HL Deb 08 May 1991 vol 528 cc1091-2

3.7 p.m.

Viscount Davidson

My Lords, I am afraid that I must interrupt the noble Lord as Question Time has lasted for more than 30 minutes. The noble Lord should have made his final question a good deal shorter.

After the short debate on improving relations with other member states of the European Community and before the short debate on engineering, my noble friend Lord Caithness will, with the leave of the House, repeat a Statement that is to be made in another place on relief to cyclone victims in Bangladesh.

With the leave of the House, I should like to say a word about this afternoon's short debates standing in the names of the noble Lords, Lord Annan and Lord Howie of Troon. In the case of the first debate the number of speakers is such that it is not necessary to propose any formal time limit, but I am sure that noble Lords will agree that it would conform with the spirit of these short debates if they would keep their speeches within the 15 minutes which apply to the mover of the Motion. In the case of the second debate, apart from the speech of the noble Lord, Lord Howie of Troon, and the speech of the Minister who is to reply, speeches should be limited to a maximum of 14 minutes. If any noble Lord should speak at greater length, he would do so at the expense of subsequent speakers in the debate.

Lord Hatch of Lusby

My Lords, I hope I may ask the noble Lord the Leader of the House a question. Is it not the case that 30 minutes for Question Time is a recommendation of the Procedure Committee and not a hard and fast rule? Is it really in the spirit of this House to interrupt a speaker when the 30 minutes is up and when the question he is asking is obviously going to be the final question? I ask the noble Lord the Leader of the House to express his views on whether this practice is to be the daily procedure of this House, or whether we shall continue to maintain a certain degree of give-and-take as we have done in the past.

The Lord Privy Seal (Lord Waddington)

My Lords, I certainly do not wish to be in any way discourteous to the noble Lord. However, if the noble Lord had been a little quicker in putting his question it would have been possible for my noble friend to reply. It would also have been possible for the noble Lord who wished to speak from the Opposition Benches to put his question and for my noble friend to reply to it. However, knowing full well the wish of this House to adhere to the 30-minute maximum for Question Time, if inordinately long questions take us over the 30 minutes it is inevitable that we have to draw matters to a close.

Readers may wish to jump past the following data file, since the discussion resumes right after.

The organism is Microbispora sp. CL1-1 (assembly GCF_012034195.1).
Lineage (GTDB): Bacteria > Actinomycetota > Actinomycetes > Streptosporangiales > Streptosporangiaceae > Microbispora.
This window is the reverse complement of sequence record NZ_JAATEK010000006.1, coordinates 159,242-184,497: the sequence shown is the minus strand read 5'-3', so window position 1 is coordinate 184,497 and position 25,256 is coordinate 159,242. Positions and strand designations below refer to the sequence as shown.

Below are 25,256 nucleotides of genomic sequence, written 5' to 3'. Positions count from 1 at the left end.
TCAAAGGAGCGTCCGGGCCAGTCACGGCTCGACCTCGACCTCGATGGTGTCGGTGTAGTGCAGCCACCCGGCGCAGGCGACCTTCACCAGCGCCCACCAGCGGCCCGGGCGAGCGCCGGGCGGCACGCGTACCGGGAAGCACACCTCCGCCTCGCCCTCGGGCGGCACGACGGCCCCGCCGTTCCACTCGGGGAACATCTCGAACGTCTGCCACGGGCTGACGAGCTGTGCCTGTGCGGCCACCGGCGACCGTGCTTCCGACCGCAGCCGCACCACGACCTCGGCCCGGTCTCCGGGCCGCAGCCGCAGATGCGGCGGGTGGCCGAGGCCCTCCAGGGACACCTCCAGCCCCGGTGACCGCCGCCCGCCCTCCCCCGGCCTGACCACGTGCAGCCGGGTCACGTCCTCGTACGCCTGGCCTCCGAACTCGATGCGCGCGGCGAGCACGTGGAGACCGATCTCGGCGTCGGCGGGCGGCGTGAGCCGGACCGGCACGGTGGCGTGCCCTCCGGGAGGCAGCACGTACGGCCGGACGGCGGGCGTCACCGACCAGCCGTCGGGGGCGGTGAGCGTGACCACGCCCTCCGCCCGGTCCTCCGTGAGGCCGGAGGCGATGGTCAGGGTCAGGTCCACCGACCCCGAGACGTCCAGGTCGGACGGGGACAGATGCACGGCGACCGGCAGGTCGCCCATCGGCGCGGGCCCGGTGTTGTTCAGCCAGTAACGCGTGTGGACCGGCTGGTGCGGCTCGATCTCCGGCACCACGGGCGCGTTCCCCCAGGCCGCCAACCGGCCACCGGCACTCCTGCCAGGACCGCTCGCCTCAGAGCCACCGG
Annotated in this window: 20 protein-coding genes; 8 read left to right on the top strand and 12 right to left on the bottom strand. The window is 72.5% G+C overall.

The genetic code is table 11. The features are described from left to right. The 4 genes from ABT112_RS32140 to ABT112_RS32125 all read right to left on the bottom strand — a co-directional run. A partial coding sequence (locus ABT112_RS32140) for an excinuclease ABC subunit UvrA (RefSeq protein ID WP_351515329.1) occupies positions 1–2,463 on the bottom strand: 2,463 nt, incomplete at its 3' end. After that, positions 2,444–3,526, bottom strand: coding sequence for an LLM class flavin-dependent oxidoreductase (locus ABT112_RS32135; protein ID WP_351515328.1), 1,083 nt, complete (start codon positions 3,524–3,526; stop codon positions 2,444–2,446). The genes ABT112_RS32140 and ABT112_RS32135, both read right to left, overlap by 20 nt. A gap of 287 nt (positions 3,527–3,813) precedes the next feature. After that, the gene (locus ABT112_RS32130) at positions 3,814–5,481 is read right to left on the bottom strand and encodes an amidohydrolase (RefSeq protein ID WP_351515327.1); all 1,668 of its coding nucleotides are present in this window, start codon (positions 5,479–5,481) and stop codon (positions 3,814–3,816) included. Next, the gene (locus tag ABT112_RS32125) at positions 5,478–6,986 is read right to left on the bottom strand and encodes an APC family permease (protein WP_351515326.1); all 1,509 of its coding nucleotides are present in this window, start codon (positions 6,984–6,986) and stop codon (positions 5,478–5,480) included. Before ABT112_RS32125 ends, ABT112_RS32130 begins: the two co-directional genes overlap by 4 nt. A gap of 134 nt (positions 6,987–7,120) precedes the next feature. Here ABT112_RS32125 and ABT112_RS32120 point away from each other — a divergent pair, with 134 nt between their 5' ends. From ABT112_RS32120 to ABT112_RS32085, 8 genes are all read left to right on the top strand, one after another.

Lord Hatch of Lusby

My Lords, that is not a specific answer to my question. Perhaps I may press the noble Lord a stage further. I have asked him whether he is going to make it a hard and fast rule that as soon as 30 minutes have passed he will close down questions irrespective of whether they have been answered.

Lord Waddington

My Lords, the decision of this House was that it was undesirable that Question Time should exceed half an hour. The time for Question Time was extended to half an hour because it was felt on all sides of the House that if we were more generous and allowed half an hour rather than 20 minutes there was no reason whatever why every single noble Lord should not have an opportunity to speak provided he put his question briefly.

Lord Hatch of Lusby

My Lords—

Noble Lords


Lord Hatch of Lusby

My Lords, when the 20-minute rule was in operation it was very frequently waived, allowing up to half an hour. That was done at the discretion of the Leader of the House. I am asking whether that does not still apply now that Question Time has been extended to 30 minutes.

Lord Waddington

My Lords, it does not apply. One of the reasons for extending the time to 30 minutes was that the rule which laid down that it was desirable that Questions should last for only 20 minutes was more often honoured in the breach than in the observance. It was therefore thought far more sensible to extend the time to 30 minutes in the belief that every noble Lord would co-operate and we would adhere to the 30 minutes.